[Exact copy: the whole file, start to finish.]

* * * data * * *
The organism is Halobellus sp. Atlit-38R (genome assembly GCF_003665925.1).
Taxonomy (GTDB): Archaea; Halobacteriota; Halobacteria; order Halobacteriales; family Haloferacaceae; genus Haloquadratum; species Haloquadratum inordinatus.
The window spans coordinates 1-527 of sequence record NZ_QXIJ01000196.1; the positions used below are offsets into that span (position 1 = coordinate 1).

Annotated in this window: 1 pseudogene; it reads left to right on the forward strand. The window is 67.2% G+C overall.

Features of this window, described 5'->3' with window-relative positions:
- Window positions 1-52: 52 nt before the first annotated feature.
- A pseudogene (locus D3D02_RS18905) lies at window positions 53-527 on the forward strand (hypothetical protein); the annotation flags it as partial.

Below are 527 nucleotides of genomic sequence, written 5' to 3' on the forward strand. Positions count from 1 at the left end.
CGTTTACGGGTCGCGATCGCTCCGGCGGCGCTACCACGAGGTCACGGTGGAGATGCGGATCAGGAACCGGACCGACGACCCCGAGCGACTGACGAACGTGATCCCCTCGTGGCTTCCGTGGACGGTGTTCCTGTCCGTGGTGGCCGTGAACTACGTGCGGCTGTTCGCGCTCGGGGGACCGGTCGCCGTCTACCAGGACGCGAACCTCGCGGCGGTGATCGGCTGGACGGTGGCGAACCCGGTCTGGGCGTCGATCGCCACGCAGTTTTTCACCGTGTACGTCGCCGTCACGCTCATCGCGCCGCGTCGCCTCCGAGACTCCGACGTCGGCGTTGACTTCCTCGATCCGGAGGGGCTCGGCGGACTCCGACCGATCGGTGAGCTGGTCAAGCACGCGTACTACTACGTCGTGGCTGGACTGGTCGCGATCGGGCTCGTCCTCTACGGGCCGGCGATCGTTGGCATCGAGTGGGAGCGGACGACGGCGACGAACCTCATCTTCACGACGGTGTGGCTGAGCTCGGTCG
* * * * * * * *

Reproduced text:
The organism is Halobellus sp. Atlit-38R (genome assembly GCF_003665925.1).
Taxonomy (GTDB): Archaea; Halobacteriota; Halobacteria; order Halobacteriales; family Haloferacaceae; genus Haloquadratum; species Haloquadratum inordinatus.
The window spans coordinates 1-527 of sequence record NZ_QXIJ01000196.1; the positions used below are offsets into that span (position 1 = coordinate 1).

Annotated in this window: 1 pseudogene; it reads left to right on the forward strand. The window is 67.2% G+C overall.

Features of this window, described 5'->3' with window-relative positions:
- Window positions 1-52: 52 nt before the first annotated feature.
- A pseudogene (locus D3D02_RS18905) lies at window positions 53-527 on the forward strand (hypothetical protein); the annotation flags it as partial.

Below are 527 nucleotides of genomic sequence, written 5' to 3' on the forward strand. Positions count from 1 at the left end.
CGTTTACGGGTCGCGATCGCTCCGGCGGCGCTACCACGAGGTCACGGTGGAGATGCGGATCAGGAACCGGACCGACGACCCCGAGCGACTGACGAACGTGATCCCCTCGTGGCTTCCGTGGACGGTGTTCCTGTCCGTGGTGGCCGTGAACTACGTGCGGCTGTTCGCGCTCGGGGGACCGGTCGCCGTCTACCAGGACGCGAACCTCGCGGCGGTGATCGGCTGGACGGTGGCGAACCCGGTCTGGGCGTCGATCGCCACGCAGTTTTTCACCGTGTACGTCGCCGTCACGCTCATCGCGCCGCGTCGCCTCCGAGACTCCGACGTCGGCGTTGACTTCCTCGATCCGGAGGGGCTCGGCGGACTCCGACCGATCGGTGAGCTGGTCAAGCACGCGTACTACTACGTCGTGGCTGGACTGGTCGCGATCGGGCTCGTCCTCTACGGGCCGGCGATCGTTGGCATCGAGTGGGAGCGGACGACGGCGACGAACCTCATCTTCACGACGGTGTGGCTGAGCTCGGTCG